Marine Conservation Biology (Palau)

Day 6: From the Taro Patch to the ‘Eco Theme Park’
by -- January 14th, 2014

Sunday, 12 January 2014

Before we left Ollei this morning, we stopped at the village taro patch for one last lecture. Throughout our visit to this small fishing village, our experiences focused on the community’s management of marine resources—from the designation of MPAs to the harvest of sea cucumbers. But as we’ve been reminded multiple times during our time here, in Palau the land is tied to the sea; while the sea and its fish is largely the domain of the men, the land, and specifically the taro patch, is domain of the women.

We sauntered off the main road in the village into a low-lying clearing, mostly absent from the shade offered by the tall palm trees. Here in this wetland patchwork of taro plots, our host, Ann, described to us the significance of taro cultivation to women of the village.  A dense and starchy staple of Palauan diets, taro requires continuous labor and care to plant and harvest properly. As Ann explained to us, the maintenance of the taro patch is an inherited responsibility of women in the village, each having ties to particular plots through family lineage. Although they tend to separate plots, the women find solidarity in the taro patch where they share traditional herbal medicines, offer relationship advice, and provide labor support for women with circumstantial needs.

The patch’s irrigation system, which is fed by a small stream, also requires cooperation. Women with upstream plots could sabotage those downstream by diverting the flow of water, while women with downstream plots could block the flow of water to flood the entire patch, causing siltation and saturation to destroy the crop. In addition to taro, harmony is cultivated in the taro patch; here, all women are considered equal, regardless of age or bloodline. This sense of peace permeates into family and village relations, which fortifies the role of women as the glue holding the village together. While much of our time in Palau has centered on things in the water, for me this lesson reinforced the duality of land and sea; that communities cannot survive on fish alone.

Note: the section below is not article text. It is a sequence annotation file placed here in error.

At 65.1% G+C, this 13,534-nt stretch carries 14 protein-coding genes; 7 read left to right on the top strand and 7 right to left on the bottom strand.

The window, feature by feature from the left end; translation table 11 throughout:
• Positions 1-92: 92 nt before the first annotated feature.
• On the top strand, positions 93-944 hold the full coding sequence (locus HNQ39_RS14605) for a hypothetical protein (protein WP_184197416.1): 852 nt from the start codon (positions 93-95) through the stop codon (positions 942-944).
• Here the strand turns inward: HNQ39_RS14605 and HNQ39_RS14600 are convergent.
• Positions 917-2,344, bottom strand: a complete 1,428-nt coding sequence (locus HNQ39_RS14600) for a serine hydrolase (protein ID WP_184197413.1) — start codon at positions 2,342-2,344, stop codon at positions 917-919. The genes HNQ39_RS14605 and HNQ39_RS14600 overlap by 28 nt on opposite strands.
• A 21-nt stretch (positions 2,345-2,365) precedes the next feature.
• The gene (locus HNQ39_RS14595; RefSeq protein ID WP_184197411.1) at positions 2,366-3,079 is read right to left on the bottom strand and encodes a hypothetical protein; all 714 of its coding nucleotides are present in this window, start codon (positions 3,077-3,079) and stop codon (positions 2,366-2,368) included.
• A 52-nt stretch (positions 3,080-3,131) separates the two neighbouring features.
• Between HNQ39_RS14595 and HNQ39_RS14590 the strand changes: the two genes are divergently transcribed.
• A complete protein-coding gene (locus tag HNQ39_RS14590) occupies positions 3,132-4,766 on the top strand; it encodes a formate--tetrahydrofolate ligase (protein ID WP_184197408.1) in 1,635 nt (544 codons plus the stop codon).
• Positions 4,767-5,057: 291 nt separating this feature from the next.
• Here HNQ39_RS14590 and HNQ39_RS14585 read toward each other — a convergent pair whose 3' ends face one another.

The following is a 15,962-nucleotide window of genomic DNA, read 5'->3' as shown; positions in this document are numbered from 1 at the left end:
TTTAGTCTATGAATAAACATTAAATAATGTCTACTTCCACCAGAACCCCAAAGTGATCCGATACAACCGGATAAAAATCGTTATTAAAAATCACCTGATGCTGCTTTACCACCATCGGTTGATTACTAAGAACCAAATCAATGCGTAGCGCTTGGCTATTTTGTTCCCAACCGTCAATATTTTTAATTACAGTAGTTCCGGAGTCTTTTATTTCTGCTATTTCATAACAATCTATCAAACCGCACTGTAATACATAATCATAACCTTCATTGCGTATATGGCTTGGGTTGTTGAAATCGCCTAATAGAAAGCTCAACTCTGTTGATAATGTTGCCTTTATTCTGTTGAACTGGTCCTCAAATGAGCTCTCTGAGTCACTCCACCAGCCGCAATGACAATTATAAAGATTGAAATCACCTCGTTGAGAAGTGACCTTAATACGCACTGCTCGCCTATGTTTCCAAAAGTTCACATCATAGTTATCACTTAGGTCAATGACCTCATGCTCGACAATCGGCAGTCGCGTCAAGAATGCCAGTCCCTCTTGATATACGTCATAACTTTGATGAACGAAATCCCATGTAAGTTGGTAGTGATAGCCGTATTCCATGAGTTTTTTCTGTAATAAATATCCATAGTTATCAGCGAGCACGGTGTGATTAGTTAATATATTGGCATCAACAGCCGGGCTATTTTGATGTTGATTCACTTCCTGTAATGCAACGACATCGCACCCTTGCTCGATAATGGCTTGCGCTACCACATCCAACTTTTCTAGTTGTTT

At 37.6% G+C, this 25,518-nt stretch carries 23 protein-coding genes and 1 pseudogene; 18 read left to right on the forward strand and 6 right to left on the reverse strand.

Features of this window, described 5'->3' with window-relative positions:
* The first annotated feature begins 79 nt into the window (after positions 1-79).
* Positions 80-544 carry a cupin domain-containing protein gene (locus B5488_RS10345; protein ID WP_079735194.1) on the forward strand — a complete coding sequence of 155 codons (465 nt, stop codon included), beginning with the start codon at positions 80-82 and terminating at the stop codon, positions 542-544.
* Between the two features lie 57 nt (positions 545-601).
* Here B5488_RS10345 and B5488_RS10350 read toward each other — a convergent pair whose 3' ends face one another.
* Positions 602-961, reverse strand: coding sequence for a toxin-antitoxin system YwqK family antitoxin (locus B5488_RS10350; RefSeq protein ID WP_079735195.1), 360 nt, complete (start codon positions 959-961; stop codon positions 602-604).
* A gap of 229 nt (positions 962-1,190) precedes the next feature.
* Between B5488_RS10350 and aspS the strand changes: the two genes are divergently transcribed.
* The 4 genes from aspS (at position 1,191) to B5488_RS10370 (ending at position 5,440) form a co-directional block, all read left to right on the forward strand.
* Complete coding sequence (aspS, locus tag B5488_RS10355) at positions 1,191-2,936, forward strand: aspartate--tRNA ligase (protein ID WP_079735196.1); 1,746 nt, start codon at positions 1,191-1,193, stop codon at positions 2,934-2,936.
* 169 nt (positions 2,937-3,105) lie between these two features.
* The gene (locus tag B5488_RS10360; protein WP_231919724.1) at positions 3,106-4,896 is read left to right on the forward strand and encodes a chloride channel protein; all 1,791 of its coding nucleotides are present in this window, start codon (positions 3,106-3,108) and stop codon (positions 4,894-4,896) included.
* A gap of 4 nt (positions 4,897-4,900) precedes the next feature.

After saying goodbye to our gracious weekend hostesses, we headed to Palau’s foremost ‘eco theme park’ in the state of Ngardmau. A treacherous hike down steep steps and a slick rock face adjacent to a rushing river led us to a magnificent waterfall. The waterfall, a cultural heritage site of Palau, is reason enough to visit the conservation area. Recently, however, the area has been opened to tourism development by a Korean company that operates an adventure-based ‘eco theme park’, complete with a zipline and jungle ‘monorail’ (imagine the exact opposite of Disney World’s monorail).

Whether these attractions enhance the conservation area is up for debate. While Ngardmau state collects $10 from all visitors who enter the conservation area, tourists can choose to spend an additional $80 to zip to the waterfall from above the trees or $30 to ride the monorail to and from the waterfall. In addition to generating capital from Palau’s natural endowment, the Korean company has left its cultural footprint on this Palauan heritage site. On the deck overlooking the waterfall, placards tell the story of “The Love of the Two One-eyed Fish” – a Korean folklore that has nothing to do with Palauan culture. This “ecotourism” experience made me think that, with appropriate permission and permitting, any outsider can obscure the cultural significance of an area, and even at a profit; that “ecotourism” can be manifested in a number of ways along spectrums of ecological and social sustainability.

All in all, today we saw two extremes of ecological and social development in Palau. From the modest, traditional taro patch to the publicized, foreign ecotourism venture, we peered into Palau’s historical past and potential future in the span of a few hours. This dichotomy leaves me both hopeful and concerned for the future of Palau. My hope emanates from witnessing the continued reliance on traditional practices for subsistence in an increasingly developed environment. And although the eco park may present employment opportunities for Palauans, my concern stems from observing the power of money in cultural and environmental erosion behind the guise of ecotourism. But based on the people we have met in our time here, I remain hopeful that the future of Palau and its cultural and environmental protection are in capable hands.

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